5 Homes With Big Surprises Inside
East Village Slide Home
Location: New York City
Price: $3.9 million
Sq. ft.: 2,400
It’s hard to miss a pivotal element of this East Village penthouse duplex, made from two apartments: a slide between floors.
See AOL Real Estate's video tour of the slide home.
TopTenRealEstateDeals.com says it belonged to Phil Galfond, a 27-year-old pro poker player who had the slide installed so he could fly back to his seat at the computer after a break. Following the U.S. crackdown on Internet gambling, Galfond moved to Canada, which is how his customized penthouse reached the market.
Peek inside the slide home
Features include top of the line appliances, Celador Oyster Stone countertops, white maple hardwood floors and an Italian-crafted Rintal staircase to bring the occupant up for a return trip on the slide. Outdoor space includes two glass-walled terraces, a private roof deck and a common roof deck. That area contains a pool, cabanas, BBQ area and a courtyard.
Automated Beach House
Location: San Diego
Price: $6.499 million
Sq. ft.: 2,550
This beachfront house has a 30-foot-tall fully retractable glass atrium with floor-to-ceiling retractable glass walls, allowing for unlimited stargazing and sea breezes.
Take a peek inside the automated beach house.
The home also has features to block out Peeping Toms, in addition to automated window coverings and an indoor/outdoor surveillance system. Also on hand are fireplace, lighting and audio visual elements. This unique home also has a glass-walled Jacuzzi, an opulent glass-topped bar and a beachfront master suite with a steam shower and spa tub.
The Phoenix Earthship
Location: Greater World, N.M.
Price: $1.5 million
Sq. ft.: 5,400
Expensive homes are the architectural equivalents of gas-guzzlers — the opposite of eco-friendly. That has changed — homes are increasingly built with renewable and repurposed materials, and more than ever are being designed to use alternative energy. But passive solar homes made by Earthship Biotecture are way ahead of this curve — they’ve been built green and off-grid for many years.
Take a peek inside the Phoenix Earthship.
This particular Earthship structure boasts a waterfall and something you don’t see in any other home: “a jungle in which you can catch fresh fish for dinner.”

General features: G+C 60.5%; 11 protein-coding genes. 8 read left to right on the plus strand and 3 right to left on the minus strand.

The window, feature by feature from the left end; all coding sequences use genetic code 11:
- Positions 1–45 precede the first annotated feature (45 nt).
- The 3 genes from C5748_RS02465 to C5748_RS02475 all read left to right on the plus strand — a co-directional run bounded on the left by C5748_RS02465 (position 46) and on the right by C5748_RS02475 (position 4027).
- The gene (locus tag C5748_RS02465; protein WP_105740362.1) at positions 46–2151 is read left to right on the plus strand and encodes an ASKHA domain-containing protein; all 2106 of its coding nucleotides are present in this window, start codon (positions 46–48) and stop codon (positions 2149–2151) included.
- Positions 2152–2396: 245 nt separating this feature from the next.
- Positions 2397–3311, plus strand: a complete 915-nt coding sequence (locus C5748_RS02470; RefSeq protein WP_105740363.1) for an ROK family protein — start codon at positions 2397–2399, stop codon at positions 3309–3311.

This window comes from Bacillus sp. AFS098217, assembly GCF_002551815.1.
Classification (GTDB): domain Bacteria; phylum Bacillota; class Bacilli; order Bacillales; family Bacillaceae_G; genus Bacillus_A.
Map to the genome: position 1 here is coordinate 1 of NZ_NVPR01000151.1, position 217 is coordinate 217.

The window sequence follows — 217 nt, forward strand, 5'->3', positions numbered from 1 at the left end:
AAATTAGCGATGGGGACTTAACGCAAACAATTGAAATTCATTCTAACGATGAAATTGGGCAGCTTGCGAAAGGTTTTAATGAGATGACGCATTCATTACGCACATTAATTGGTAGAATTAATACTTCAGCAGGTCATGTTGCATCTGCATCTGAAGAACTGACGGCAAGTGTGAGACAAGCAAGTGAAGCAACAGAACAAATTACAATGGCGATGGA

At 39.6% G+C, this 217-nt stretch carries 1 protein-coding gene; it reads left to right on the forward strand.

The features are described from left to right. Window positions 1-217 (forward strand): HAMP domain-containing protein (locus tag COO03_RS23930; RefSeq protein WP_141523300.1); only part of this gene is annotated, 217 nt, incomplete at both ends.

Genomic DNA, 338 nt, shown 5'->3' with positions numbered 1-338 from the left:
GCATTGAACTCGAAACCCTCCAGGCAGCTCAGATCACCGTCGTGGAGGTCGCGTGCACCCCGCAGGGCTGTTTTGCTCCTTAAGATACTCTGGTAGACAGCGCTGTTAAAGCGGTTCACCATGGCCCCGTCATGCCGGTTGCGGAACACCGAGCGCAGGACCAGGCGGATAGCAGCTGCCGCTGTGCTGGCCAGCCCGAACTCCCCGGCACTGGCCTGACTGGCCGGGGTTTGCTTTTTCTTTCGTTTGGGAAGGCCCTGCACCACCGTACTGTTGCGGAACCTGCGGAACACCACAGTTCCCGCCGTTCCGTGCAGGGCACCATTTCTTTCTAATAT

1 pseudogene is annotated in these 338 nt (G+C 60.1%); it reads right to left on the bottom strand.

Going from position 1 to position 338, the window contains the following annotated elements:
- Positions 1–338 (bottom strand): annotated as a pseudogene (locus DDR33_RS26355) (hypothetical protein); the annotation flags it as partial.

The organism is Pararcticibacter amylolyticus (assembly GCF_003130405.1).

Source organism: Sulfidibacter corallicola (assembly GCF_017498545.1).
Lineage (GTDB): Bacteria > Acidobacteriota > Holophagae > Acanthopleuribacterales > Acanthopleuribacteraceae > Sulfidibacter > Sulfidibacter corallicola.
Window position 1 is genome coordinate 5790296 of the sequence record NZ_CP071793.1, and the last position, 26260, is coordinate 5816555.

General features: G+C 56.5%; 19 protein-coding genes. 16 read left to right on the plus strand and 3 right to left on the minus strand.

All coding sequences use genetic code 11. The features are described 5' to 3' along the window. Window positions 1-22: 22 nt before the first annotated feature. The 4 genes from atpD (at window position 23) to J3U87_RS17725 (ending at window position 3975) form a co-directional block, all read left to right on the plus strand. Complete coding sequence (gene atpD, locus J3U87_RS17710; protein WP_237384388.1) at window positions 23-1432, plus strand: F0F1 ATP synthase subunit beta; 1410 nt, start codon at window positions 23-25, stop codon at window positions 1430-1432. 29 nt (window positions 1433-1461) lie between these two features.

Mike Reynolds, architect of the Phoenix Earthship, says it best. "There's nothing coming into this house: no power lines, no gas lines, no sewage lines coming out, no water lines coming in, no energy being used. ... We're sitting on 6,000 gallons of water, growing food, sewage internalized, 70 degrees [or 21 degrees Celsius] year-round. ... What these kind of houses are doing is taking every aspect of your life and putting it into your own hands. ... A family of four could totally survive here without having to go to the store."
If this unusual house looks or sounds familiar, a humbler and drastically cheaper Earthship home appeared previously on CNBC in the “Weird but Wonderful Homes” slideshow.
AOL Real Estate also has written about earthships in New Mexico.
Price: $4.75 million
Sq. ft.: 11,000
This stone Norman-style mansion on more than 5 acres boasts a hidden speakeasy. It was built in 1932, a year before the end of Prohibition.
See AOL Real Estate's video tour of the speakeasy house.
As TopTenRealEstateDeals.com points out, building a speakeasy into a home was as common as having a home theater today — if you had the money.
Peek inside the speakeasy home
A major part of the mansion’s interior is more than 350 years old — the wood paneling in the Great Room is from the circa 1650 hunting lodge of England’s King James II.
It also has a bowling alley, master suite with a fireplace, his and her offices, a conference room and a three-bedroom guest cottage. Adding to the elegance of this property is a porte-cochere leading to the garage in a second walled-in courtyard.
Price: $10.9 million
Sq. ft.: 10,124
It’s been said that luxury homes are America’s castles, but this one in Miami comes with a massive moat.
Peek inside the Chateau Artisan
This mansion, built in 2007, takes the royalty theme further, beginning with a dramatic wrought iron gate entrance, and the home’s towers have pointy vaulted ceiling bedrooms. Modern conveniences include elevator, median room, and something rather forward-thinking: a full house generator. The 14-acre grounds also have formal gardens, koi pond, fountain, guest house and gazebos.